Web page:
Creating a Plan

The holidays can be an opportunity to discuss emergency plans for aging family members.

It’s human nature to plan for the “fun” events – weddings, birthdays, anniversaries, and reunions. But when it comes to the not-so-fun things, many people tend to put off creating important plans; ones that let others know what to do if an unpleasant situation – a health crisis, an accident, or an unexpected death – should arise.

With the holidays approaching, many of us will visit family and friends; some of whom we haven’t seen for a while. We generally expect Thanksgiving, Christmas and Hanukkah to be times of celebration and warm exchanges, but sometimes it is the time we become aware of decline in older relatives or neighbors. Adult children especially find themselves needing to step in and assist in some way.

Research indicates that more than two-thirds of families wait too long to begin discussions and proactive planning for end-of-life issues. Once a crisis occurs – a fall, hospitalization, or car crash – plans become much more difficult and rushed. According to legal professionals, the majority of family disputes over aging issues that end up in court could have been avoided if the family had clearly discussed and documented wishes in advance.

I love the advice that Joan Lunden, former TV host and founder of A Place for Mom, gives on tough conversations with older adults. She provides the following tips:

  • Pick the right time to have the conversation, when there are no distractions or other obligations. Try to include other key family members. Notes or even an outline may help you stay on track.
  • Calmly and without judgment, share your observations. Maybe the house is unusually unkempt, Dad has lost significant weight, or unpaid bills are stacked on the kitchen table. Open-ended questions (as opposed to yes-or-no questions) work to elicit more information, such as “How’s your health? What’s the doctor saying these days?”
  • Emphasize your role as an advocate. Never tell your relative what to do, but state that you need to know their wishes and that you will be “on their side.”
  • Listen to their concerns. Knowing what is most important to them allows both sides to focus on agreeable solutions. Consider their wishes as it pertains to safety, freedom, social connection, and feeling in control. Reflexive listening – rephrasing what the other person says, as a way of confirming you understand – can be effective when you believe he or she is in denial of their situation, or not addressing the greatest problems. For example, “I hear you saying X….but it’s also worth thinking about Y….”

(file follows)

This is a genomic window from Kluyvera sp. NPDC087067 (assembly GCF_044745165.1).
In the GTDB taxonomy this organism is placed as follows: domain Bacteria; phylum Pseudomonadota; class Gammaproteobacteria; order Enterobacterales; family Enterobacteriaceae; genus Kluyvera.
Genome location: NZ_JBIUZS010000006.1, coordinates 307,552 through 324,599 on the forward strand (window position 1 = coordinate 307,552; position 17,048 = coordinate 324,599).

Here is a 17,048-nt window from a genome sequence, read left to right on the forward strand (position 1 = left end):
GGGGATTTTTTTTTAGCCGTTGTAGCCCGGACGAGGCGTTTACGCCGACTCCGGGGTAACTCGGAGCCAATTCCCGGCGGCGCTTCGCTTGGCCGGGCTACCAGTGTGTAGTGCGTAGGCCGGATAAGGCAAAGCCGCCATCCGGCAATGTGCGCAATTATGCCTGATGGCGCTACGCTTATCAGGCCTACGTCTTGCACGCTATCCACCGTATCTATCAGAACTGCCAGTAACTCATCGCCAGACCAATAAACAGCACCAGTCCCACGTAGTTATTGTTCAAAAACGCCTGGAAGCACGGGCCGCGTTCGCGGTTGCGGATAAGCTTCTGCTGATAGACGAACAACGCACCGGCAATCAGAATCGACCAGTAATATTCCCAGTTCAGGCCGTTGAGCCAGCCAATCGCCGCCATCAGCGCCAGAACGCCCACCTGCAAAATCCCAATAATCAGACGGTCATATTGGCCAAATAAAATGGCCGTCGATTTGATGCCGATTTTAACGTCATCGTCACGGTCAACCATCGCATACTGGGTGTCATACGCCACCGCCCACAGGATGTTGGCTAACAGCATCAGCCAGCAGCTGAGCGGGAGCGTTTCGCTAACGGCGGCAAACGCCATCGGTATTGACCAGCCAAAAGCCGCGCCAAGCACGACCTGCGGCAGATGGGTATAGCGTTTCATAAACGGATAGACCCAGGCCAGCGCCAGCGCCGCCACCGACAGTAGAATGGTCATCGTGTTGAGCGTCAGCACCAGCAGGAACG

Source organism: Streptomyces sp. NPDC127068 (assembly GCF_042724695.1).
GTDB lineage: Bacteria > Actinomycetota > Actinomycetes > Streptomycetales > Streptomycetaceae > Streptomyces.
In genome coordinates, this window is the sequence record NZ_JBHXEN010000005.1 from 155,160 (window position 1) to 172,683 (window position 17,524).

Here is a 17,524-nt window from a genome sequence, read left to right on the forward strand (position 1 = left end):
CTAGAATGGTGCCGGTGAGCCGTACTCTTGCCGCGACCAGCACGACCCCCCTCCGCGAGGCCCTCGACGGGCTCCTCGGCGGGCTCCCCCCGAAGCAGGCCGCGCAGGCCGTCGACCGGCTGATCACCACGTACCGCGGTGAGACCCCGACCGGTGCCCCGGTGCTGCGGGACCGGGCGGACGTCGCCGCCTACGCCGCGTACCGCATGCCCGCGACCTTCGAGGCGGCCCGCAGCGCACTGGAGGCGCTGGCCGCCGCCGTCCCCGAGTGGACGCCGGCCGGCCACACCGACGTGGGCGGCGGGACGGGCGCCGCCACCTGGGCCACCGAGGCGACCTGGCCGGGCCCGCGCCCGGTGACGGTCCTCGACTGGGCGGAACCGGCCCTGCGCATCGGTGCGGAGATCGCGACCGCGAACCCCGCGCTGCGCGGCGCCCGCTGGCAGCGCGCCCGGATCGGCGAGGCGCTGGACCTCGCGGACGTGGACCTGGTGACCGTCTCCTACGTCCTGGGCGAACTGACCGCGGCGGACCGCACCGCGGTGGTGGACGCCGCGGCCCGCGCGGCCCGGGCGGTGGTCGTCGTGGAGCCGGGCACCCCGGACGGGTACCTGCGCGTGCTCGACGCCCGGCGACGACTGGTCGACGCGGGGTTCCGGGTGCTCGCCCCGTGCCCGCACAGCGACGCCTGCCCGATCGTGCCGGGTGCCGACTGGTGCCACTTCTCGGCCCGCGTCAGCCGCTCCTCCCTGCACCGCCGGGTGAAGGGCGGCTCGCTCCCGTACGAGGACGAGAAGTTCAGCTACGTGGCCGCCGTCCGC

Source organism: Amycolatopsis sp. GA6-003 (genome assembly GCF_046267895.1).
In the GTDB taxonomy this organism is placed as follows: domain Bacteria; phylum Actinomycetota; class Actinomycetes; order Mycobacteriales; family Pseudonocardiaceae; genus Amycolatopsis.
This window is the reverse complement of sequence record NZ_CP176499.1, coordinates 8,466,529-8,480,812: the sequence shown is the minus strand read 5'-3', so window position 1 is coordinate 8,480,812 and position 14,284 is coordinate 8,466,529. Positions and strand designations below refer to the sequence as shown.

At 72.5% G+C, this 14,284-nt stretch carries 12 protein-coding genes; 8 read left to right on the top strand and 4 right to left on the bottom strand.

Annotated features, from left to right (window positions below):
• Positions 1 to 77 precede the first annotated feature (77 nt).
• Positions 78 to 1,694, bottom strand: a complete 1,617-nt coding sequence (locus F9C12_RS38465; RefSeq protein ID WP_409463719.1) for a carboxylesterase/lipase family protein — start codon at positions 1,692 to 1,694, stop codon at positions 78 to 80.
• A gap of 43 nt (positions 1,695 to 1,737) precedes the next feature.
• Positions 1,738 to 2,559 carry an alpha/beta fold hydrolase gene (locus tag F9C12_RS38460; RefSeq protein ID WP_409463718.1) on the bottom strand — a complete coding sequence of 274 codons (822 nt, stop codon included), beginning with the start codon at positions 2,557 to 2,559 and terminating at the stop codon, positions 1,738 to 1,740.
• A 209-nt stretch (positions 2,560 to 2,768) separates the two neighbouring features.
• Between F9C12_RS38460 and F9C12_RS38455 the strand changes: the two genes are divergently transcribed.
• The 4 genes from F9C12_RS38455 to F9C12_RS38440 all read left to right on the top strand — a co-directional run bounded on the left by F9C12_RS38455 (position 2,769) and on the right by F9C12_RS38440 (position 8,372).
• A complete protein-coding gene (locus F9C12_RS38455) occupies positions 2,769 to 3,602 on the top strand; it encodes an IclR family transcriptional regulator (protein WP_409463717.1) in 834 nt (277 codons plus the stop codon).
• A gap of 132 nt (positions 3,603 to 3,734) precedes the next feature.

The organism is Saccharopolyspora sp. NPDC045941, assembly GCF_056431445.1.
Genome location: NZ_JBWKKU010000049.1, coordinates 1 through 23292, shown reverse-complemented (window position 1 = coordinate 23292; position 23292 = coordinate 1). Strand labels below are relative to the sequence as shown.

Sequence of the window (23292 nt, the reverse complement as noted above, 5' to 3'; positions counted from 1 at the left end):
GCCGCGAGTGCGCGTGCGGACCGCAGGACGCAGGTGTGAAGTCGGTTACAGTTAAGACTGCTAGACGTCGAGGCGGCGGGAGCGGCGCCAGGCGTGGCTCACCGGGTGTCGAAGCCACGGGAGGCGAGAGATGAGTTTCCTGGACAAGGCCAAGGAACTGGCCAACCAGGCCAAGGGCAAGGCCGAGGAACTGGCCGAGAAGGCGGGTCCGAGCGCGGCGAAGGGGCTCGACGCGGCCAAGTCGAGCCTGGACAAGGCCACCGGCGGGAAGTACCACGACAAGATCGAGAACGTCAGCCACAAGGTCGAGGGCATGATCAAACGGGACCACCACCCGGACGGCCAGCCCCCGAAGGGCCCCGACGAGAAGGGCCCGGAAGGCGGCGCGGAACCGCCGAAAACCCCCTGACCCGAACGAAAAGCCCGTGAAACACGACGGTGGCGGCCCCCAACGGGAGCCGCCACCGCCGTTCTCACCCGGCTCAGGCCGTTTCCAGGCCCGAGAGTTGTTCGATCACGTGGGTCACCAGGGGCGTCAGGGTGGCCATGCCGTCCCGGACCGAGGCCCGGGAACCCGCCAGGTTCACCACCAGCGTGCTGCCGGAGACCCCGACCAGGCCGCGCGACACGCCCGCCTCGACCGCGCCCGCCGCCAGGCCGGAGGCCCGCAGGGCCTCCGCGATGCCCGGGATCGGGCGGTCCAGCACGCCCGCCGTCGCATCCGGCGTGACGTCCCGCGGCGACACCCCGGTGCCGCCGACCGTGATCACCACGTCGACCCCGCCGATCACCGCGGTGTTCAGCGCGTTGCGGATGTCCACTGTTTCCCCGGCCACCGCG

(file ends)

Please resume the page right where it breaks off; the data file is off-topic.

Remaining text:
• End the conversation with a plan to clarify shared expectations.

Generational differences may also impact these conversations; your relationship with your parent(s), grandparent(s), or other relatives while you were younger all play a role. Remember if your loved one has any cognitive impairment that may cause some problems as well. If you have experienced mainly contentious conversations with this particular older adult, expect that to continue, and even escalate, when discussing difficult issues. Adult children often want to “solve” the problem and move on; older adults primarily want to maintain a sense of control and dignity in the time of their lives marked by many losses. Traverse slowly and carefully through these difficult topics. If you are not sure how to proceed when dealing with a family member with memory loss, I will be writing a future article that may provide assistance.

If your relative refuses to address the issues or give you feedback, there are others who may help move decisions forward. For example you may be able to enlist some assistance – a doctor, family friend, or clergy may be better suited to bring up such topics as driving, living arrangements, or health matters.

Remember life transitions involve an ongoing dialogue. Although the first conversation about a sensitive topic may be uncomfortable, it’s likely the first of many you need to conduct in order to discover solutions everyone will be content with.

Aging Together is a collaborative partnership of people concerned about senior citizens and caregivers in the Piedmont region. For more information, call 540-829-6405 or visit www.agingtogether.org.

Carol Simpson
About Carol Simpson 4 Articles

Carol Simpson is a graduate of Georgetown University. She was executive director of the Alzheimer’s Association of Greater Washington, trainer at Home Instead Senior Care, and development manager at the Alzheimer’s Association of Central/Western Virginia before becoming executive director of Aging Together.

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